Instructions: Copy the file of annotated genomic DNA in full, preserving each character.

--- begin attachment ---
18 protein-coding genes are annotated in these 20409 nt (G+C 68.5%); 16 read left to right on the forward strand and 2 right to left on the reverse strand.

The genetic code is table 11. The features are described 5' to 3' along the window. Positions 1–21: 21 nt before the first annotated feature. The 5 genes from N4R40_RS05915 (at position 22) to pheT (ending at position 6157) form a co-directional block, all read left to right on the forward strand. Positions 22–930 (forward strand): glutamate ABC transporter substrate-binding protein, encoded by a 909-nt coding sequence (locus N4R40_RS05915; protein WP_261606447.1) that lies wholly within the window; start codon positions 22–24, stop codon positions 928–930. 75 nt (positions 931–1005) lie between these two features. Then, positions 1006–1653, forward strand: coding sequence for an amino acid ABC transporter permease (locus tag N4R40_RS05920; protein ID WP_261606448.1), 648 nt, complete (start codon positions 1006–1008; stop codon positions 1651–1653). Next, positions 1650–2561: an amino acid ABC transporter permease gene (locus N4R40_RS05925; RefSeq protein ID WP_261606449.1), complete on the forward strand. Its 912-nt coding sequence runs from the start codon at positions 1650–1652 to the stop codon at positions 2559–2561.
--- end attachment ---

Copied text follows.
18 protein-coding genes are annotated in these 20409 nt (G+C 68.5%); 16 read left to right on the forward strand and 2 right to left on the reverse strand.

The genetic code is table 11. The features are described 5' to 3' along the window. Positions 1–21: 21 nt before the first annotated feature. The 5 genes from N4R40_RS05915 (at position 22) to pheT (ending at position 6157) form a co-directional block, all read left to right on the forward strand. Positions 22–930 (forward strand): glutamate ABC transporter substrate-binding protein, encoded by a 909-nt coding sequence (locus N4R40_RS05915; protein WP_261606447.1) that lies wholly within the window; start codon positions 22–24, stop codon positions 928–930. 75 nt (positions 931–1005) lie between these two features. Then, positions 1006–1653, forward strand: coding sequence for an amino acid ABC transporter permease (locus tag N4R40_RS05920; protein ID WP_261606448.1), 648 nt, complete (start codon positions 1006–1008; stop codon positions 1651–1653). Next, positions 1650–2561: an amino acid ABC transporter permease gene (locus N4R40_RS05925; RefSeq protein ID WP_261606449.1), complete on the forward strand. Its 912-nt coding sequence runs from the start codon at positions 1650–1652 to the stop codon at positions 2559–2561.